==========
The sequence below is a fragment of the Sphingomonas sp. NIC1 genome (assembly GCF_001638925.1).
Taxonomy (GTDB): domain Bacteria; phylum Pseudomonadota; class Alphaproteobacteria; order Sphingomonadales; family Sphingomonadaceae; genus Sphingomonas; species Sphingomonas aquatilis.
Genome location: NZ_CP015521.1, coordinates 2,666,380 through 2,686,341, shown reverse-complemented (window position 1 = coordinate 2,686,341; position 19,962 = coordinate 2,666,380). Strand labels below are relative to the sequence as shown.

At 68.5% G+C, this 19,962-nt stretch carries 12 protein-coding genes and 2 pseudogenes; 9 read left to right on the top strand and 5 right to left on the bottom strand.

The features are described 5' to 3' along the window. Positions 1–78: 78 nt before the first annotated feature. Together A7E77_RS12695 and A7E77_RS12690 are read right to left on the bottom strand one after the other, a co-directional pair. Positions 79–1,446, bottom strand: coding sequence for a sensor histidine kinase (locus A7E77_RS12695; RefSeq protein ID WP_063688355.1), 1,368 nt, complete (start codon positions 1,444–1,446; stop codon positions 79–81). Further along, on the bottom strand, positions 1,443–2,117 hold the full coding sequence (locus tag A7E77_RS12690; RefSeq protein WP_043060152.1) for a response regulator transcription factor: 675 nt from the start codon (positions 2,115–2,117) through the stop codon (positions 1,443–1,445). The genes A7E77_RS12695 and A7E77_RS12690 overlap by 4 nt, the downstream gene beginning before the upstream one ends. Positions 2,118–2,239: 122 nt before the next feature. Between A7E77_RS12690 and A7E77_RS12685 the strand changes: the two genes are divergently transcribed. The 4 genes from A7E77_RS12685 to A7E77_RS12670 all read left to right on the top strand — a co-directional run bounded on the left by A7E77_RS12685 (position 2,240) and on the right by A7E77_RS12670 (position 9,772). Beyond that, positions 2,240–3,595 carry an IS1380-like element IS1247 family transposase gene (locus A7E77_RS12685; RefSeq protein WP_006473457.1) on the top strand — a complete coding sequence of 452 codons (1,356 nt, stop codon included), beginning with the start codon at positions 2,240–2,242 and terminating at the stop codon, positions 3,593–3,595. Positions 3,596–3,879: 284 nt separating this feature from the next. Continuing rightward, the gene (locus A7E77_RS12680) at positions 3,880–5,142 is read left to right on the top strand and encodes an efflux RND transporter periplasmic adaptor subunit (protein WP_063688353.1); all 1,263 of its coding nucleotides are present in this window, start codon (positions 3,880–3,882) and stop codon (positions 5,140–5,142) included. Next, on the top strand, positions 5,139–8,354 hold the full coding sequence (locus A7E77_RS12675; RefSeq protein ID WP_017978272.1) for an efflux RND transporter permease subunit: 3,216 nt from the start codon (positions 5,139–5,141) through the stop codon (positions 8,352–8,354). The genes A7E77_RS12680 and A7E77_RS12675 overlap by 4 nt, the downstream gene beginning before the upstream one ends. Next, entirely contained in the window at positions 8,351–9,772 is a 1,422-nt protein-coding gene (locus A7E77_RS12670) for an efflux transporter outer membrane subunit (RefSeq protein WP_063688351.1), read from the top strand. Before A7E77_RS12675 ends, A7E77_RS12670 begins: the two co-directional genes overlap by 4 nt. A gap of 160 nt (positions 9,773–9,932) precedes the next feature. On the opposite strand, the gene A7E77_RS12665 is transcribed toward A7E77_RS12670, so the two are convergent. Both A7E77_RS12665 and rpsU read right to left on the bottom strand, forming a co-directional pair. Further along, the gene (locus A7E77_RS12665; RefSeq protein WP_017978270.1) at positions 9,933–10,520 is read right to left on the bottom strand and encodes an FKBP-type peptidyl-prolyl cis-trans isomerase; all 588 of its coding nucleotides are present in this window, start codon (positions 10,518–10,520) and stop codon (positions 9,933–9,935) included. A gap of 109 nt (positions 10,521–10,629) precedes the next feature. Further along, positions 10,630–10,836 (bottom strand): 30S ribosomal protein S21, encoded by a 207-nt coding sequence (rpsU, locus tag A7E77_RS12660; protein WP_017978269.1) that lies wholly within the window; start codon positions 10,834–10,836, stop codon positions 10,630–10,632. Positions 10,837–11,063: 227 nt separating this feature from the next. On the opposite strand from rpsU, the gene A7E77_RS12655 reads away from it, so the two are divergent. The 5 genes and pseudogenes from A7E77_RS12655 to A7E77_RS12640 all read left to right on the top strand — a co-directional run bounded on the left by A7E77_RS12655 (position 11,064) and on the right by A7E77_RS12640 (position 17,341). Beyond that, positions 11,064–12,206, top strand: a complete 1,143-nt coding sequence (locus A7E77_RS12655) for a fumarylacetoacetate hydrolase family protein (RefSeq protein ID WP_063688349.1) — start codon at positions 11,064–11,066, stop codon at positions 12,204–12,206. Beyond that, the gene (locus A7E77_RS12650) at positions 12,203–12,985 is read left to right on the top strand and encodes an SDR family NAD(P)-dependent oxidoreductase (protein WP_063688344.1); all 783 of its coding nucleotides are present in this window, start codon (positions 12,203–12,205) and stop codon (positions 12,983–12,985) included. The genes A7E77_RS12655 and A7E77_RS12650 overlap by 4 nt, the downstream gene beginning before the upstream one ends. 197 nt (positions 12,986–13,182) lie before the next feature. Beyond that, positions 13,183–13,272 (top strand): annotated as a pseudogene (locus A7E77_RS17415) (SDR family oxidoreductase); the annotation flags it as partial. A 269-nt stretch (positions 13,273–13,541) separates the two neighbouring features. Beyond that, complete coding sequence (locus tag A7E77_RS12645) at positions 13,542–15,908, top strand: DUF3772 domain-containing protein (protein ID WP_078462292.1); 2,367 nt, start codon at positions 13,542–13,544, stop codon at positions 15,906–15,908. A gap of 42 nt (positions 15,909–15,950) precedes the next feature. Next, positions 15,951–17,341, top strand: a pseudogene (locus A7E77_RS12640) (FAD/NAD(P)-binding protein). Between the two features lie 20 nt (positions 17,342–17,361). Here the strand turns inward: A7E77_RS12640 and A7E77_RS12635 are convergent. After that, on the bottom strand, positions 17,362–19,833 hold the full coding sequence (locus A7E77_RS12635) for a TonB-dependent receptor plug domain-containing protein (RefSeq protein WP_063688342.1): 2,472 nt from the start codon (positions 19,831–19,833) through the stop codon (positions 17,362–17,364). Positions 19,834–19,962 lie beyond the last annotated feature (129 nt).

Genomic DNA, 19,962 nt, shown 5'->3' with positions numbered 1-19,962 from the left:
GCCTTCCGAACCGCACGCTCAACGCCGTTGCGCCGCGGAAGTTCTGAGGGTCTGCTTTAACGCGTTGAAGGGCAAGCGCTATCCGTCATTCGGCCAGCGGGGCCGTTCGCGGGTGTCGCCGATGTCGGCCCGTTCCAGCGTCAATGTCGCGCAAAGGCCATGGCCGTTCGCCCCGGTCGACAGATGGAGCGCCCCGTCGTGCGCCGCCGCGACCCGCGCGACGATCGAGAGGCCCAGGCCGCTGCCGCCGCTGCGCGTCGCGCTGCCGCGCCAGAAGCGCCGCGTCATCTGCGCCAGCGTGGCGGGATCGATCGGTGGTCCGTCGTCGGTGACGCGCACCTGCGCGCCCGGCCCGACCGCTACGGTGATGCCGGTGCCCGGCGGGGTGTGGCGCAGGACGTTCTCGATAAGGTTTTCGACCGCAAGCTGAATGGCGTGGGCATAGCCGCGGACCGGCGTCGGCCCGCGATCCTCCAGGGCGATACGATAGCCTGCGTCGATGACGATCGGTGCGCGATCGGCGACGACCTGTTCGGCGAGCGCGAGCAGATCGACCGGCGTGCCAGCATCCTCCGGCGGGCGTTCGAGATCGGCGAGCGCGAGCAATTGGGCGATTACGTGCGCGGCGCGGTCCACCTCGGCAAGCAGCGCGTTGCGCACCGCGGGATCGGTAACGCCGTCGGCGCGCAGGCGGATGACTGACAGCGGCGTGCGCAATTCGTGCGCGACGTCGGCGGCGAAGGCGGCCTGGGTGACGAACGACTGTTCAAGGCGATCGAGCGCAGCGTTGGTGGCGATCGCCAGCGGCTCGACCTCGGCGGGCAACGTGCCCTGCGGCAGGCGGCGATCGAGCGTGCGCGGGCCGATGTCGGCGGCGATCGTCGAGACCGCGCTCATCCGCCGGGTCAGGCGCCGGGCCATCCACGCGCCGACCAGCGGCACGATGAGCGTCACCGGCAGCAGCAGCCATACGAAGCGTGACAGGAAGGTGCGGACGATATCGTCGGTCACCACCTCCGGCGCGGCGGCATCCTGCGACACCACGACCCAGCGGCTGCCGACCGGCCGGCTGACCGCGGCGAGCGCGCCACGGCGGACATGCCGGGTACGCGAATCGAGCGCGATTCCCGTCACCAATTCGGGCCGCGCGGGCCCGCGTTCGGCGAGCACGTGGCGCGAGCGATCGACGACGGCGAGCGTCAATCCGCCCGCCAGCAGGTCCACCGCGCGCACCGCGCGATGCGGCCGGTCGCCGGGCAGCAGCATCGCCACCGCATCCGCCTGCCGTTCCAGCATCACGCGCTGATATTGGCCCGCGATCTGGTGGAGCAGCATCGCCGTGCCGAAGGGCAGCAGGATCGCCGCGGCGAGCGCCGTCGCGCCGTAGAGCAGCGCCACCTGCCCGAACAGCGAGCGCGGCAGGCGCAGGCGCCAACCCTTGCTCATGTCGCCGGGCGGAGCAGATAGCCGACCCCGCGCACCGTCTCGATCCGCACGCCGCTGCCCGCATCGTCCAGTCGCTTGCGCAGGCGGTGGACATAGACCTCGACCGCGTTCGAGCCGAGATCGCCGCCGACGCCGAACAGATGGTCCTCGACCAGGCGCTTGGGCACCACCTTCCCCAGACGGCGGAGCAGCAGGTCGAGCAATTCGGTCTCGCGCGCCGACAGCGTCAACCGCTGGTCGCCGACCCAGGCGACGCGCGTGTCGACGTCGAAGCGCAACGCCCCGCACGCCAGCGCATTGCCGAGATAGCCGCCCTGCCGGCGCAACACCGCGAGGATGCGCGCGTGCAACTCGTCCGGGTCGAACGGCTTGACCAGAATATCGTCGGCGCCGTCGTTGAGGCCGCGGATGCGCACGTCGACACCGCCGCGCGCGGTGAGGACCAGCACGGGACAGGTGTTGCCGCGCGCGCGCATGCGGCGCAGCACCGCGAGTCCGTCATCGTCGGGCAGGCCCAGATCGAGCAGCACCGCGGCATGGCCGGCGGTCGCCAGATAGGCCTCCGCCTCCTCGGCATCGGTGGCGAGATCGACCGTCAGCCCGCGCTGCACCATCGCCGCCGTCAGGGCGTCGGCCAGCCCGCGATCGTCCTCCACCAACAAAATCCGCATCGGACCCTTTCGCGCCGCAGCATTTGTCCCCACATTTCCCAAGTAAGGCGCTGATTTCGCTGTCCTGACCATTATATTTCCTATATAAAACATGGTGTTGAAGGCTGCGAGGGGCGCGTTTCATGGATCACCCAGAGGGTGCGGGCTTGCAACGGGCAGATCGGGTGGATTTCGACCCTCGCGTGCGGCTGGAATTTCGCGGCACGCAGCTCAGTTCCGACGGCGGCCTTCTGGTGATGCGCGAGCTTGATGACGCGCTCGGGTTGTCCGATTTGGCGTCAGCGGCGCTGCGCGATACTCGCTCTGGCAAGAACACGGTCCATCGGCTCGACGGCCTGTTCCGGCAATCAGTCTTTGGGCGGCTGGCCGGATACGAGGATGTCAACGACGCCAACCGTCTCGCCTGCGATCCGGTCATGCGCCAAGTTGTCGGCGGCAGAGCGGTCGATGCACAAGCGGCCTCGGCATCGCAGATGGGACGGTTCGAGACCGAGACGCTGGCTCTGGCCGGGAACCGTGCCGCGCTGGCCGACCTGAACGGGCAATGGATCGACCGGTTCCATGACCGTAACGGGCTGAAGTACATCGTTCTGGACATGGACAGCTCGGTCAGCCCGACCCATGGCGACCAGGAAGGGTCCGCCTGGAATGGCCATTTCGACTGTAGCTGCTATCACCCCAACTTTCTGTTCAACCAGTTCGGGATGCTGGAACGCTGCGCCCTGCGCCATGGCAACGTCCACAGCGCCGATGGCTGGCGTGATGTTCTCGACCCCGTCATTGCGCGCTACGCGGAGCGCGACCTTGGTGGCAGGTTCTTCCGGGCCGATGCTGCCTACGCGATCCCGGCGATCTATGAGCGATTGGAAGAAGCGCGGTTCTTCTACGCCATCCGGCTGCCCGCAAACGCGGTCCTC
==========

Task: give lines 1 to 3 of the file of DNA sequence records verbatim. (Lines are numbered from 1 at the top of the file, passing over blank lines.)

The sequence below is a fragment of the Sphingomonas sp. NIC1 genome (assembly GCF_001638925.1).
Taxonomy (GTDB): domain Bacteria; phylum Pseudomonadota; class Alphaproteobacteria; order Sphingomonadales; family Sphingomonadaceae; genus Sphingomonas; species Sphingomonas aquatilis.
Genome location: NZ_CP015521.1, coordinates 2,666,380 through 2,686,341, shown reverse-complemented (window position 1 = coordinate 2,686,341; position 19,962 = coordinate 2,666,380). Strand labels below are relative to the sequence as shown.